It's the same reduction that is made to turn humans into economic machines—understanding us simply as a set of material inputs and outputs who consume and produce things. It's a claim that if you had the same material conditions, you would necessarily do the same thing. But this denies the "you" in you, doesn't it? Think about yourself for a moment. Find where "you" are, the consciousness and the observer of the consciousness, whatever that means to you. How is this amorphous primal beast of a thing reducible to deterministic inputs and outputs? Do you really believe that? This is merely an assertion of their axioms of truth onto yours, a refusal to negotiate reality with you but instead an insistence of their own experience, a complete and utter denial of the real of the subjective, of the concept of a You! It is the ultimate solipsism, the greatest sin, the making of man into machine with a computerized brain, the ooze of capital left behind in the creases of everyone's brain from its utter hegemonic power in the ideological realm.
All of which is why I say that economics (or rather, the mainstream capitalist understanding of economics) is bullshit—it is a fundamental reduction of humans to being consumers and producers, and that can never meaningfully capture the picture of any social structure that emerges from how we interact with one another. You've gotta look elsewhere to understand that. It's stuck too deep in the realm of asserting its own axioms, that great circular reasoning, to hold any real truth. It's fundamentally inflexible and immobile in a way that the absolute reality of what we call a political economy can never be reduced to.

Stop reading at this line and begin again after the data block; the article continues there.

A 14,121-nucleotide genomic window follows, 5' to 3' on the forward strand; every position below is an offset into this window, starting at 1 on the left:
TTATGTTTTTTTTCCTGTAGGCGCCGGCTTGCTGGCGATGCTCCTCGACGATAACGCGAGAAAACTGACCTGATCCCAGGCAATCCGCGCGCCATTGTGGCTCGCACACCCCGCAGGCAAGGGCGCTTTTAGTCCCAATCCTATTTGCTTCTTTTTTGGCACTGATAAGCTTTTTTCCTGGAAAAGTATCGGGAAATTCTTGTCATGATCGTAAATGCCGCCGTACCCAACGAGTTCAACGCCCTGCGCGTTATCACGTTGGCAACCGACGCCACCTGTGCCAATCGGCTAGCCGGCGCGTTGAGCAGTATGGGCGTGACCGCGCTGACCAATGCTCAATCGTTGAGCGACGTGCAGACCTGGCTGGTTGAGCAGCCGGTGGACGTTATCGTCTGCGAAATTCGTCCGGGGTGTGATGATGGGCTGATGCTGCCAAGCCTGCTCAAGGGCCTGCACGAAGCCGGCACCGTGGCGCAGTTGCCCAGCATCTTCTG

Victoria 3 captures all of this incredibly concretely, a little glimpse of the irreducibility behind economy, the first of the shapes in its stages of dialectical development on the way to understanding what that irreducibility even is. It's an astounding achievement, even if it is limited at times by the boundaries of its understanding and imagination.